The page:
It would be one thing if Florida lawmakers genuinely tried to improve an ineffective wetlands mitigation policy. But elevating a single private industry's interests over the state's long-term water needs is not the answer. Changing state law so that the Department of Transportation is more likely to purchase wetland mitigation credits from private mitigation banks is another government giveaway masquerading as environmental protection. Private mitigation banks may have a role to play, but they should not be allowed to corner the market.
Under the little-noticed mitigation bills (HB 599/SB 824), the Department of Transportation — the largest destroyer each year of aquifer-recharging wetlands in Florida — would be required to give a preference to private mitigation banks when spending wetlands mitigation money. That would be a boon to the industry, which has seen the prices it can command fall with the rest of Florida's real estate-based industries. If this unfairness is not enough to kill the legislation, this should do it: The House amended its bill to make taxpayers liable for potential accidents caused by Amtrak on the 61-mile SunRail commuter line in Orlando.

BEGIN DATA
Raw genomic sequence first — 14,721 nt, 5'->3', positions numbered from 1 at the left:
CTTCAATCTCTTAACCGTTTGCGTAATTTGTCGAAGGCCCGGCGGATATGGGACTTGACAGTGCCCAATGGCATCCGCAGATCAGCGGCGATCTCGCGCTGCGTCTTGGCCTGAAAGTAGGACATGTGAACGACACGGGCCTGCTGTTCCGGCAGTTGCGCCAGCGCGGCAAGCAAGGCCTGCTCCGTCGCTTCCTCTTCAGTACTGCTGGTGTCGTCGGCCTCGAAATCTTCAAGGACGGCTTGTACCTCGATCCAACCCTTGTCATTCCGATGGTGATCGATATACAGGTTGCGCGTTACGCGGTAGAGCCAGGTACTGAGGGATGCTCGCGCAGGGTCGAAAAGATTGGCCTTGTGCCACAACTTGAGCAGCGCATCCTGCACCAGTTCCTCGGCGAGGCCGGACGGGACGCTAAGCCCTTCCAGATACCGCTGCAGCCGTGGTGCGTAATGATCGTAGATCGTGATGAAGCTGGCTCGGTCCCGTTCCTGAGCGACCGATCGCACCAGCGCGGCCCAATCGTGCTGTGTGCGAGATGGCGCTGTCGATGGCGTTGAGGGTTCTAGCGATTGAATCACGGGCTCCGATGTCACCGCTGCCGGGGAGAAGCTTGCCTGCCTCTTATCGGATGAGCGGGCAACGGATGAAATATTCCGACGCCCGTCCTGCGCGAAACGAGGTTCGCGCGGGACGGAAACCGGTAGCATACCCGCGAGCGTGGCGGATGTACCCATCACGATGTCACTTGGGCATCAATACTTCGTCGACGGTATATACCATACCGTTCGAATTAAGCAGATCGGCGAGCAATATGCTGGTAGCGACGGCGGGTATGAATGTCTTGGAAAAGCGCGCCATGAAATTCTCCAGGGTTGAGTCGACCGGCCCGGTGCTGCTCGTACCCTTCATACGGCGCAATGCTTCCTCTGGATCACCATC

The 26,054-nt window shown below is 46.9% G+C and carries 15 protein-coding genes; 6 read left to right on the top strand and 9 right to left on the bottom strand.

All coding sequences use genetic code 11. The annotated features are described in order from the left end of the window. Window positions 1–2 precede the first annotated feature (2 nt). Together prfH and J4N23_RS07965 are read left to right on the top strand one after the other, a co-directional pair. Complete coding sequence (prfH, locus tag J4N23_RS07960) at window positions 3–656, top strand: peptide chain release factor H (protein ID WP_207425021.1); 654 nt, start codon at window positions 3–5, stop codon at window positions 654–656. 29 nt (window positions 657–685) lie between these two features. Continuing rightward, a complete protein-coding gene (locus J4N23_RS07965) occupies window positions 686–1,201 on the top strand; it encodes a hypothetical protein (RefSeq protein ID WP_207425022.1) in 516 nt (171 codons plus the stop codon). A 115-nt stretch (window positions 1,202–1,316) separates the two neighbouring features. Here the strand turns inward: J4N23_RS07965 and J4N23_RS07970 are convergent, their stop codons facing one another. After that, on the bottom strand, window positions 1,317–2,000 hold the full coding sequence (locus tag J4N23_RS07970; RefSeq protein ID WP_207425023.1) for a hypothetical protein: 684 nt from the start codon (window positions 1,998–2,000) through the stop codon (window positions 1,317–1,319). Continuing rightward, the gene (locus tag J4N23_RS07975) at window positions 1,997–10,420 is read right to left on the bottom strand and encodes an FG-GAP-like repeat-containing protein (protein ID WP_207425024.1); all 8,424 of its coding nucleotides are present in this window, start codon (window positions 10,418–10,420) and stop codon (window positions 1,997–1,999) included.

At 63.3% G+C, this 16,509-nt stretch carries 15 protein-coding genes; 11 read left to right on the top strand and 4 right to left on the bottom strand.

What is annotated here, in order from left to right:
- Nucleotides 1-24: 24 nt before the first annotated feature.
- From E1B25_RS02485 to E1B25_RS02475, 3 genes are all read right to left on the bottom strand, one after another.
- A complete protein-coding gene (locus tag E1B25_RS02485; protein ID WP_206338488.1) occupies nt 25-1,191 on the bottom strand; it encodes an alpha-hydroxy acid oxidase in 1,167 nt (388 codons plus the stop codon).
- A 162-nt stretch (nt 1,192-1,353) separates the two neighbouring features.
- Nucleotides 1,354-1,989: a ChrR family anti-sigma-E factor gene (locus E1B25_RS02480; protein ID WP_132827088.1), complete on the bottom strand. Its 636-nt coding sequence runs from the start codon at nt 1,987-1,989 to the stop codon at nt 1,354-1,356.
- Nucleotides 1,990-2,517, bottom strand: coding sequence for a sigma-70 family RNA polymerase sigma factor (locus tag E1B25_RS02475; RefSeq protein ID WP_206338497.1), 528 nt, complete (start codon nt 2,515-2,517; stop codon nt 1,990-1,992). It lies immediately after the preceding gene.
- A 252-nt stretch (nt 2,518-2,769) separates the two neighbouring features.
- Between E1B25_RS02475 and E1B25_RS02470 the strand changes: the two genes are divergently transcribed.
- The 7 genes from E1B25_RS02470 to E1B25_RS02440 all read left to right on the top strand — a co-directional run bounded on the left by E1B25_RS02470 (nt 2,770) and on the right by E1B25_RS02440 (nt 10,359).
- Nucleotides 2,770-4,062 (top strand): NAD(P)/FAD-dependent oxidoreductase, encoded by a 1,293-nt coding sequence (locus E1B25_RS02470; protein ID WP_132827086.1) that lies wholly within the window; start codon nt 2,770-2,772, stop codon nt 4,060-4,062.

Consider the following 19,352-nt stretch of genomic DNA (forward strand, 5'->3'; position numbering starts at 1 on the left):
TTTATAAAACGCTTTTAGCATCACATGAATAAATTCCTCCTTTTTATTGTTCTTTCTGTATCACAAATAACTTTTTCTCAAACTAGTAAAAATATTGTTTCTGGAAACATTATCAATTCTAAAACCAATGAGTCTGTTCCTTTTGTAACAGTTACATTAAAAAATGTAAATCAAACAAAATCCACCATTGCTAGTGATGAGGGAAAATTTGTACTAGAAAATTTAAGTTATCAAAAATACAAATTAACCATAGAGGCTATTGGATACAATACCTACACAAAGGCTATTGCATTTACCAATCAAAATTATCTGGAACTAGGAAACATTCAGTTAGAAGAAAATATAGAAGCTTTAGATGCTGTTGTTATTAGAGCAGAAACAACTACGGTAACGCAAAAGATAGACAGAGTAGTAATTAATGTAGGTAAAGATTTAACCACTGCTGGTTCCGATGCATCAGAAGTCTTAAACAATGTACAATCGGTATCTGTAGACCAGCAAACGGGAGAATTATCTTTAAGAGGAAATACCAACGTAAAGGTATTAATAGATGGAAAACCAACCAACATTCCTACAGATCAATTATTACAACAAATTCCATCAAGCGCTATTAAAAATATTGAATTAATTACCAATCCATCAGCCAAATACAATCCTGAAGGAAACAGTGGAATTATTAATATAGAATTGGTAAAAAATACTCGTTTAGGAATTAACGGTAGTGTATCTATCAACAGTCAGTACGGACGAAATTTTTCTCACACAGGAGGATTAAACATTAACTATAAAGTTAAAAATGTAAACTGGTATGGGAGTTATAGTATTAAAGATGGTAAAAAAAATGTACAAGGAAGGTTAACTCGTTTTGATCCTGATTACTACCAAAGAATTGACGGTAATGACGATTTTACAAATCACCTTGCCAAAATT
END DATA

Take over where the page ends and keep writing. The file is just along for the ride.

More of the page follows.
Mitigation banks are created when a landowner agrees to hold restored wetland property in perpetuity, thereby creating "credits" that can be sold to developers destroying wetlands elsewhere. It's a different option than on-site mitigation, for example, which the water management district can require under current law.
The state's own record with mitigation banking is nothing to boast about, as detailed in a 2006 investigative series by the Tampa Bay Times. And in 2007, a study done for the state Department of Environmental Protection found fewer than half of the mitigation banks reviewed had achieved the goals required in their permits. Even the federal government's Government Accountability Office raised concerns in 2005, saying regulators failed to follow up after issuing mitigation bank permits.
Nothing in these bills adequately addresses those concerns. Instead, they further undermine the 40-year mission of the five water management districts. Under Gov. Rick Scott, the districts have seen a steady erosion of resources and autonomy. The governor and the Legislature slashed their tax rates, and the local basin boards have been eliminated. Then there's the demise of Florida Forever, the state's once-heralded conservation program that helped water management districts buy and preserve land needed to protect watersheds.
This plan would make it far less likely that water management districts would receive a share of mitigation dollars — which totaled $116 million over the past four years — from the Department of Transportation. It so favors the private mitigation option that sounder environmental options stand little chance.
Florida needs a better policy for monitoring mitigation efforts — including inside the water management districts. But this plan isn't it. It's just more special interest spending at the expense of all Floridians' interests in long-term water protection.